When my dental hygienist asked me if any new medical conditions had popped up since my last visit, I thought nothing of telling her about my recent breast cancer diagnosis. I was soon very sorry I did. Of course, she thought she was being helpful as she commanded me to maintain a positive attitude, that science had proved you must feel certain you will be all right. Soon, she started demanding that I repeat an affirmational mantra she started dictating to me about knowing for sure I was going to be cured. I finally had enough, explaining that as a psycho-oncologist, I knew that she meant well but that her words were actually not helpful for everyone, certainly not for me.
I had my own mantra, in fact, one that calmed me down when I would start to feel that certain sense of terror well up inside me. My mantra was You get what you get, and that's what you get! I didn't know why it worked, and I didn't care. Maybe it was precisely the refusal to look on the bright side that made me feel tough enough to cope, reminding me I was a tough, cursing chick from Brooklyn who might one day get past the nightmare that was cancer, and that other nightmare that was cancer treatment. It didn't matter. All that mattered was that the first time I said it, it made me feel calm, and so I learned to say it when calm was needed.
Like the time I googled a psychologist who had given a lecture to my department years earlier on how she coped with her breast cancer, and the first entry on my screen was her obituary. But it also helped me laugh when that was needed too. Like the time, while I was still mulling over how to break the news to friends about my diagnosis, and my five year old son yelled to his friends on a crowded bus, "I'll have to leave our play date early, BECAUSE MY MOM HAS BREAST CANCERRRRR."
My experience in the dentist's chair was not an isolated incident. Many people reminded me not to talk openly about my fears because I had to stay positive. Maybe because Americans like to feel we can power our way through anything, it just takes enough can-do attitude. Or that one of the benefits of my listening to them was that they wouldn't have to be reminded of their own fears either. But I think it's more than that. I think it's because people believe that science backs them up, and so they feel empowered, even obligated, to educate the uninformed, helping us cope better and, allegedly, live longer.
In fact, there is a branch of behavioral science devoted to positive psychology, but there is also a movement with the same name. While there is much overlap between them, it's important to remember that they aren't the same thing. To paraphrase that great philosophical treatise, Top Gun, sometimes the movement writes checks the science has yet to be able to cash. In a 2010 paper in Annals of Behavioral Medicine, for instance, psychologist (and fellow PT blogger) James Coyne analyzed the results of numerous studies, finding little evidence of a causal connection between positive thinking and survival, or even improved coping.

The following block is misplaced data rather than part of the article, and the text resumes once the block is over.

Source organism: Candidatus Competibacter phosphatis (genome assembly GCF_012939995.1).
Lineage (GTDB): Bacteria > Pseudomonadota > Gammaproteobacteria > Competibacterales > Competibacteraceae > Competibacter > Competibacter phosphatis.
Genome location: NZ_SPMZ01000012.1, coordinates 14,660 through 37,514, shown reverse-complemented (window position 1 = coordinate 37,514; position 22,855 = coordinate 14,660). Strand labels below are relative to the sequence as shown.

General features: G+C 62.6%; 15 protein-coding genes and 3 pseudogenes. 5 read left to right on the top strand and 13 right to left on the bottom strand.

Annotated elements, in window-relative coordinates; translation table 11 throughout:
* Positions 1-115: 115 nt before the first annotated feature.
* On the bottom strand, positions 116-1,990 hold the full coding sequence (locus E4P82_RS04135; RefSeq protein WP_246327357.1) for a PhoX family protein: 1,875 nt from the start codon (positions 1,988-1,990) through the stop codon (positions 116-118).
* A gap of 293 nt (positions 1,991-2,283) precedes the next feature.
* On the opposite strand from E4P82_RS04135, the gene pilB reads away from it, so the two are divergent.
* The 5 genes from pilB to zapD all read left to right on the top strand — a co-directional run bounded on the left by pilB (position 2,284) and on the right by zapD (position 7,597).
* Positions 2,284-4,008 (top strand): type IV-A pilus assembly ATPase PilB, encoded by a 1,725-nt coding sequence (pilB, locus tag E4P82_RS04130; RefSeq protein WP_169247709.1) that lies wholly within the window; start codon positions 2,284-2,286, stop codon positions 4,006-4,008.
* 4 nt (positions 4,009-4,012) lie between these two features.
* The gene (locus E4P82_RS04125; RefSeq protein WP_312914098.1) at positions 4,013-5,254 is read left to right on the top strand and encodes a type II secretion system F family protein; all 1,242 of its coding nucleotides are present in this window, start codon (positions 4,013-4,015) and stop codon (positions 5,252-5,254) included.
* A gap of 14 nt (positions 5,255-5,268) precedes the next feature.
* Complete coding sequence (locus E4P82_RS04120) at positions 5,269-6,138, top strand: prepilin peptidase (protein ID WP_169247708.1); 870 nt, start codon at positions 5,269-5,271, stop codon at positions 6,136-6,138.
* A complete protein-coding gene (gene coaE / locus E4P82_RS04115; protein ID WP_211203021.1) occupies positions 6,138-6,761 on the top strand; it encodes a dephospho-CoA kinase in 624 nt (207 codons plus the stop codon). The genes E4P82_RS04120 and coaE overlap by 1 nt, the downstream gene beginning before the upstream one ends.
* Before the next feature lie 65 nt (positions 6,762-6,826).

Wellesley Psychology professor Julie Norem found that some people are actually hurt by the attempt to stay positive. She described this group (for whom-full disclosure-I could be a poster child) as "defensive pessimists," people who need to see potential problems ahead of time so they can plan accordingly, and then relax. When forced to stay on the bright side, they do less well on tasks than when they're allowed to see the negative possibilities. For a defensive pessimist, having a positive attitude means appreciating that life does not always go the way we want it to.
My point is not to deny that staying forcefully optimistic helps some people enormously. Perhaps it helped my dental hygienist in times of great need. Further, while science can be useful for exploring the different ways that we handle adversity, it's never the final word on how any one individual person copes best. We each discover our own coping niches as we go through life, learning through trial and error what makes us feel better and what makes us feel worse. Just as we would do best to find ways to support our friends and neighbors even when their discoveries are different than our own.
Click here for my book (one of O: The Oprah Magazine's 10 Titles to Pick Up in May; with Foreword by New York Times columnist David Brooks): The House on Crash Corner and Other Unavoidable Calamities—about the sad, hilarious and meaningful ways we deal with the crises in our lives.
Coyne, J.C. (2010). Positive Psychology in Cancer Care: Bad Science, Exaggerated Claims, and Unproven Medicine. Annals of Behavioral Medicine, 39(1), 16-26.